descriptors / writers resources

10 Ways to Describe Furnishings

kitchenFor the next few months, weekly writing tips will include word choice suggestions. That includes:

  • colorful and original descriptions
  • pithy words and phrases
  • picture nouns and action verbs
  • writing that draws a reader in and addicts them to your voice

I keep a  collection of descriptions that have pulled me into the books. I’m fascinated how authors can–in just a few words–put me in the middle of their story and make me want to stay there. This one’s on how to describe furnishings.

A note: These are for inspiration only. They can’t be copied because they’ve been pulled directly from an author’s copyrighted manuscript (intellectual property is immediately copyrighted when published).


  1. Rolling his chair across  the dais, casters echoing lightly upon the wood
  2. Old, beat-up gray chair that looked to be one fat guy away from total collapse
  3. Trestle table
  4. Decoration was dated and more feminine than Drago had expected—no doubt the deceased wife’s touch. Hardwood floors showed signes of recent work, the varnish fresh and shiny and
  5. An empty flower vase, and a pair of matching hand-painted ceramic bowls
  6. The drape on one side of the window hung crookedly. Shepherd straightened it.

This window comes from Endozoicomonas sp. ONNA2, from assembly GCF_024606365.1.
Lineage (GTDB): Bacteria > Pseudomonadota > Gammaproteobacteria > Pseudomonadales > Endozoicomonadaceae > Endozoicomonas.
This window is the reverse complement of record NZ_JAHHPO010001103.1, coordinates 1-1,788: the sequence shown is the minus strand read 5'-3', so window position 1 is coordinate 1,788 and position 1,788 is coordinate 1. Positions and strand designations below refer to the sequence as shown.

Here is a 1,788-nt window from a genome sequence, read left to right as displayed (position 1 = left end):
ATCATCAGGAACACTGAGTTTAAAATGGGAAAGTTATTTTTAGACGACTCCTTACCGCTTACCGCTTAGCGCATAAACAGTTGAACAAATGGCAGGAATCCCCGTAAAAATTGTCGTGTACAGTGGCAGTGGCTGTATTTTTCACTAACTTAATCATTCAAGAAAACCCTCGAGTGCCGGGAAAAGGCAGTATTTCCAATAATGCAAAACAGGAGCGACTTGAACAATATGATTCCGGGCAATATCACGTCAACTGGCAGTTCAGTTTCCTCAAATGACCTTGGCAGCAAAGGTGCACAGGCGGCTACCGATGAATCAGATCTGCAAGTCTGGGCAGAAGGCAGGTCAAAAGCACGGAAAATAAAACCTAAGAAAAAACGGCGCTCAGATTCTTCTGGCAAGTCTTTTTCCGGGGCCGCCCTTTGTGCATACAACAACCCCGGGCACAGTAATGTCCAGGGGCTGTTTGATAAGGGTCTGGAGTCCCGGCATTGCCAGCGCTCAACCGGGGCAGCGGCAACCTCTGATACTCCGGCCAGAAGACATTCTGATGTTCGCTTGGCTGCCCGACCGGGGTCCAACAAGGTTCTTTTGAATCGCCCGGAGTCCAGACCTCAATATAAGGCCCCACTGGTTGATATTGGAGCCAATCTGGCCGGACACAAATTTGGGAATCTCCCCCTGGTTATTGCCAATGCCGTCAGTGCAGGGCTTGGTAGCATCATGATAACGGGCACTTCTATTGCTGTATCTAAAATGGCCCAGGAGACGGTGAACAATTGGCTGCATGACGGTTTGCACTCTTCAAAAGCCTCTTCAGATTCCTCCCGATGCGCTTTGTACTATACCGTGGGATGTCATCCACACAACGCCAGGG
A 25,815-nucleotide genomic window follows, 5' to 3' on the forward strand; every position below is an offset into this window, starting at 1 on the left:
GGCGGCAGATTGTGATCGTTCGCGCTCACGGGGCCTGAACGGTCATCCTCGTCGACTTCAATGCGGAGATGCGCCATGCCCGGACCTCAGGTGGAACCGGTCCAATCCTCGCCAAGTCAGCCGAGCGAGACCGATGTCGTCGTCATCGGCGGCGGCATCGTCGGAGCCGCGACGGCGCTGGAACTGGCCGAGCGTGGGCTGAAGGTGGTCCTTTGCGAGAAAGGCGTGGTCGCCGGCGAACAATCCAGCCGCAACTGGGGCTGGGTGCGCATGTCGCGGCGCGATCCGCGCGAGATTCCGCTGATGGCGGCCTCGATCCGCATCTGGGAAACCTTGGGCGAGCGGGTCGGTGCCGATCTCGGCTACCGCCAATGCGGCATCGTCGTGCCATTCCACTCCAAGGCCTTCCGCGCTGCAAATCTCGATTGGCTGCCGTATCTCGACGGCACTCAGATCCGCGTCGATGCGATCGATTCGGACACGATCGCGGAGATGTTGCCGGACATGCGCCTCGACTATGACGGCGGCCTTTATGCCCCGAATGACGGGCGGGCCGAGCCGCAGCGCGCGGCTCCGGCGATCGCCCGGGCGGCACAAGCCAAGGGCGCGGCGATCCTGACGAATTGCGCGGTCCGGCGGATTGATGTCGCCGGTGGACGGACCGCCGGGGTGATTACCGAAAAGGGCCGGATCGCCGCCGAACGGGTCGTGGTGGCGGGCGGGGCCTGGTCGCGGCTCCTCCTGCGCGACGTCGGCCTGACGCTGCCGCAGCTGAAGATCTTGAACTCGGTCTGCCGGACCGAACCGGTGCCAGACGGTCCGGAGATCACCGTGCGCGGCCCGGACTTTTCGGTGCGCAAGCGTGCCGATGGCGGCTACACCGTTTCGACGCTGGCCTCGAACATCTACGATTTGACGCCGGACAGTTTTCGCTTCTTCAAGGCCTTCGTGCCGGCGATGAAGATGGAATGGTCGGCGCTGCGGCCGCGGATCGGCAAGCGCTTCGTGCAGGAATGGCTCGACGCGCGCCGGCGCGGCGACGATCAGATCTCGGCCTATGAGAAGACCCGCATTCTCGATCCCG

7. Managed to be both Spartan and cluttered
  8. Shaving scum lined the sink bowl
  9. I sat on something amazingly uncomfortable that someone had disguised as a couch
  10. The heater recognized only two settings—off and Tropic of Cancer

Click for the complete list of 69 writer’s themed descriptions.

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Jacqui Murray is the author of the popular Building a Midshipman, the story of her daughter’s journey from high school to United States Naval Academy and To Hunt a Sub, her debut fiction. She is the author/editor of over a hundred books on integrating tech into education, adjunct professor of technology in education, webmaster for four blogs, an Amazon Vine Voice reviewer,  a columnist for TeachHUB, monthly contributor to Today’s Author and a freelance journalist on tech ed topics. You can find her nonfiction books at her publisher’s website, Structured Learning.

43 thoughts on “10 Ways to Describe Furnishings

  1. Pingback: 17 Ways to Describe Offices | WordDreams...

  2. Love those examples–especially the first one. There really is an art to a concise yet evocative description. Truthfully, that’s why I think all authors should engage in Flash Fiction at some point–learning how to truly focus on only the best words.

    Liked by 1 person

  3. I chuckled over most of these – very creative descriptions.
    Describing furnishings says a lot about the way people live – time period, location, financial situation, amount of pride. Can be an important asset in a story.
    Thanks for reminding us, Jacqui

    Liked by 1 person

  4. Well I dispute that ‘trestle table’ is copyrighted – it’s an object like ‘armchair’, ‘dressing table’, ‘sofa’, ‘stool’; same for ‘hardwood floor’, if we went allowed to say hardwood floor then what else is excluded, ’tile floor’, ‘floorboards’, ‘lino’, ‘packed earth’? And what about rooms? If one author has used ‘kitchen’ can no other writer have a scene in a kitchen? Copyright has to apply to more than a single word or a couple of words next to each other.

    Liked by 1 person

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